vred; Ignore UK, his posts are often pessimistic and baseless.

                    I appreciate your posts, and your interest in Equol as a potential viable treatment for hair loss.

                    Comment

                    • burtandernie
                      Senior Member
                      • Nov 2012
                      • 1568

                      #70
                      I think its safe to say by the popularity of all the alternative treatments that people in general are not crazy about the idea of taking propecia and I honestly dont blame them.
                      Every guy wants his hair given the choice, but taking a drug is a tough choice given the dangers of it regardless of evidence it has. That is why I havent tried it yet

                      Comment

                      • clandestine
                        Senior Member
                        • Aug 2011
                        • 2005

                        #71
                        For some of us it's not whether or not we want to take Propecia.

                        I've taken Propecia, and experienced sides. My body cannot tolerate Propecia. For this reason, I need to seek out other avenues to treat this condition.

                        Comment

                        • brunobald
                          Senior Member
                          • Jul 2013
                          • 172

                          #72
                          Any updates on this?

                          Is it possible to test if you naturally make Equol?

                          Cheers

                          Comment

                          • brunobald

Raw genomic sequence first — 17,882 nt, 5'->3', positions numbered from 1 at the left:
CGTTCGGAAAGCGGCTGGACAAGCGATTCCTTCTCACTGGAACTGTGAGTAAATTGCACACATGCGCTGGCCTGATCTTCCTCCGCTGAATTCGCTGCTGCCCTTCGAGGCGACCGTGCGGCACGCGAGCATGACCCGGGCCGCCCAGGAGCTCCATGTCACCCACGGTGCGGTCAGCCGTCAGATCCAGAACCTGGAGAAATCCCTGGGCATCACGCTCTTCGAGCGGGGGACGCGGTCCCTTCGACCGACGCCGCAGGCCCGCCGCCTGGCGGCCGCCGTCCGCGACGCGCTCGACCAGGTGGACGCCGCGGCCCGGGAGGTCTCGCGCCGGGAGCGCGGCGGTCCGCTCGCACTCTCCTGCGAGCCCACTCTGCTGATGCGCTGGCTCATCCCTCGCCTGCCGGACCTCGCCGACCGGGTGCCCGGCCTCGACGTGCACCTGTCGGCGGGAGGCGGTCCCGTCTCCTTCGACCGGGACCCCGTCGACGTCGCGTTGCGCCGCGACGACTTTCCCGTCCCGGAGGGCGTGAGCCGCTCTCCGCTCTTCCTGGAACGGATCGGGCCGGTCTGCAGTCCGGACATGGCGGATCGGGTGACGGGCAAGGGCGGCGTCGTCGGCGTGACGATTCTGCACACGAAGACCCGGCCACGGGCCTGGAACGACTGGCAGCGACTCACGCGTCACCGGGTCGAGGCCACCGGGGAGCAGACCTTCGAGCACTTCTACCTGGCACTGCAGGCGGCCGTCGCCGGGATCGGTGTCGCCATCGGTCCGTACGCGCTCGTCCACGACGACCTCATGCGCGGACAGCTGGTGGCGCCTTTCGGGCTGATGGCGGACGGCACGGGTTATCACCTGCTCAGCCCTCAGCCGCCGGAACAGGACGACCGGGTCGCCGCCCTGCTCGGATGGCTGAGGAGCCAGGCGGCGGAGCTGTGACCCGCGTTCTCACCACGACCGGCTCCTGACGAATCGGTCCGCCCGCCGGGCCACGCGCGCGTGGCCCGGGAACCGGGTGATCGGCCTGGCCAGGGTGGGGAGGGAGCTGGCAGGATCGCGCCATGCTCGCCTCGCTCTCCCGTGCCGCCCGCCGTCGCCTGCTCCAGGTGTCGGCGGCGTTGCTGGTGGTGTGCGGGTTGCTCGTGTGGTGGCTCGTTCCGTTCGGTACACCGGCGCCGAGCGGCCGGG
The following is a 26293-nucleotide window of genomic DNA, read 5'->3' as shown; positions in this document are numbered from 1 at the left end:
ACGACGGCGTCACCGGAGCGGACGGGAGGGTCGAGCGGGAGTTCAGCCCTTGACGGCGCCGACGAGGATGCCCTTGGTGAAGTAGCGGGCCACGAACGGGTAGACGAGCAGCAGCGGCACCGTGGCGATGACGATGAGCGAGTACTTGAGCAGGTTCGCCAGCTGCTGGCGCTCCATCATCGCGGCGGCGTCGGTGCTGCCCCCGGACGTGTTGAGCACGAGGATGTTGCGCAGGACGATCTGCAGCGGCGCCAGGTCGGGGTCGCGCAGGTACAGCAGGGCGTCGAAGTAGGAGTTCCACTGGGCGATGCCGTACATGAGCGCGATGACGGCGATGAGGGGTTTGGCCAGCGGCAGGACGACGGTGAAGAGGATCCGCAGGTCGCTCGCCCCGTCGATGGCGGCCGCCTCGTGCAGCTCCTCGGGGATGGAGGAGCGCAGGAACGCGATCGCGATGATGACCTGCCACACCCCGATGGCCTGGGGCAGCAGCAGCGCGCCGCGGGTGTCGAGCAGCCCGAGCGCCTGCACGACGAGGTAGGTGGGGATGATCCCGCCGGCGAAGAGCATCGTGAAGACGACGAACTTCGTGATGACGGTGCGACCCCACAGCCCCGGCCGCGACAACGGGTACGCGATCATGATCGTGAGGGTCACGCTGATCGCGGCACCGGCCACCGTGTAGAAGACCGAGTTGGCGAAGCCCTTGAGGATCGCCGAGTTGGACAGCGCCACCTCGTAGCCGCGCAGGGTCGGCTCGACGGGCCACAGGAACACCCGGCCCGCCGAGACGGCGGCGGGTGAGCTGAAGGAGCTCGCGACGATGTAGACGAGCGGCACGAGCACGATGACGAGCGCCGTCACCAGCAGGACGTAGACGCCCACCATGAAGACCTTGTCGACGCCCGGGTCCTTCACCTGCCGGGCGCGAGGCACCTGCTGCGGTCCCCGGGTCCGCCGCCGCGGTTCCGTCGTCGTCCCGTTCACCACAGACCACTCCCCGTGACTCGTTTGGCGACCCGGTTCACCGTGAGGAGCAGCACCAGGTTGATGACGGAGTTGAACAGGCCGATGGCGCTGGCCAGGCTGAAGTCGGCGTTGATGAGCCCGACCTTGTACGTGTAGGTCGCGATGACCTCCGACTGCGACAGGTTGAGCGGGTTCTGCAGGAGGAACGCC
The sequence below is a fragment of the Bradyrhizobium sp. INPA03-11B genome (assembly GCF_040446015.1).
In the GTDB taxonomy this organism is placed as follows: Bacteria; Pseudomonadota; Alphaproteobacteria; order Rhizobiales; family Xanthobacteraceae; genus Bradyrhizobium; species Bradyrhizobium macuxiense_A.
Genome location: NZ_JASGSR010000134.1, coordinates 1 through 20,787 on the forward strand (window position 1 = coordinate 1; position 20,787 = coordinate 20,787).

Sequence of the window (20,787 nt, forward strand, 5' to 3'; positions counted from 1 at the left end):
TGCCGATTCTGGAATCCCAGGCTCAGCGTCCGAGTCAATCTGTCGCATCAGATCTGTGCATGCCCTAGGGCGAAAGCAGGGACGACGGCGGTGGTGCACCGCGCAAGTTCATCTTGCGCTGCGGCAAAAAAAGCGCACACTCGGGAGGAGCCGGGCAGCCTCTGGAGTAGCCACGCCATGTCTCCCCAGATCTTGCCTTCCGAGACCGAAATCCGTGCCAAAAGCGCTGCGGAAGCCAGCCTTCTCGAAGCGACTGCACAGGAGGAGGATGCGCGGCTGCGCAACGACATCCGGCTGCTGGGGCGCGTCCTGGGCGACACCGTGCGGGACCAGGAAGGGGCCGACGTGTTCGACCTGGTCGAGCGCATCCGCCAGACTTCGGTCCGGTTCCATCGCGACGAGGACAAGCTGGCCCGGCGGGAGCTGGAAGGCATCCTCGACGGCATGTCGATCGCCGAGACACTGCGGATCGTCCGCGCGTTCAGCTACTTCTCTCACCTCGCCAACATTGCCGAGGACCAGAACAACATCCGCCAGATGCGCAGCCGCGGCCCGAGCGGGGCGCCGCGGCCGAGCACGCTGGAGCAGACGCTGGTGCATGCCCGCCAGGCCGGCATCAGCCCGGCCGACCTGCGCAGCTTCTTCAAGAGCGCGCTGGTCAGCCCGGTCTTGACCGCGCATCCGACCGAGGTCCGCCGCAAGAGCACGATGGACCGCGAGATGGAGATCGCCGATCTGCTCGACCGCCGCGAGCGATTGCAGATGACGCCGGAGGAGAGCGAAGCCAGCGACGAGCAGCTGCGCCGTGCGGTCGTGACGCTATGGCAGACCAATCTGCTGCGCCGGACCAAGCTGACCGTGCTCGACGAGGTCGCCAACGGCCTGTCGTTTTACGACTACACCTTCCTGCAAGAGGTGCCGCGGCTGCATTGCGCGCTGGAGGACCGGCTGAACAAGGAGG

Senior Member
                            • Jul 2013
                            • 172

                            #73


                            Found this document that describes how to test for Equol productions. Basicly you drink 500ml of soy milk for three days then test your urine for Equol. I wonder who has the equipment to do this.

                            Might be worth drinking 500ml of soy milk a day for a month and see if it reduces my scalp itch.

                            Comment

                            • PinotQ
                              Senior Member
                              • May 2010
                              • 188

                              #74
                              FYI For those who have been waiting for Nature Made to release their S-Equol product, it is still not available. However, a large vitamin manufacturer called Natures Sunshine has released an equol product called Equolibrium. Each capsule contains 6 mg of equol.

                              As you may recall, the lead researchers of equol over the past decade filed a patent: http://www.faqs.org/patents/app/20100076071 which concerning dosage, states:

                              "Generally, a dose sufficient to produce a concentration of equol or active fragments thereof in the bloodstream of the recipient of at least about 0.2 mg equol per kg weight of the recipient and preferably at least about 0.5 mg/kg. The dose may be increased dramatically without incurring significant dose-limiting side effects to greater than about 10 mg/kg."

                              Dosage depends on bodyweight but for me, I calculate that to keep a relatively steady state of .5mg per kg of bodyweight of equol in my bloodstream, I need to take 8 capsules, 3 times per day given the half life of equol (about 8 hours). See http://www.naturalequol.com/pharmacokinetics.html "S-equol is rapidly absorbed after oral administration and rapidly excreted in urine, according to a pharmacokinetics evaluation of 12 healthy post-menopausal US women, including equol producers and non-equol producers. The average half-life, the time for plasma concentrations to decrease by 50 percent, was 7 to 8 hours." This will be an expensive experiment costing somewhere in the neighborhood of $3500 for 1 year but after many many years of success with propecia, which I am still, I am no longer winning the battle. Keep in mind this mainly a maintenance option. I will keep you posted.

                              Comment

                              • brooks1089
                                Junior Member
                                • Nov 2012
                                • 12

                                #75
                                Pinot>>> thanks for the update on s-equol. Although most don't seem to be interested I would really appreciate if you could provide updates for the s-equol treatment either here or by PM. Thanks!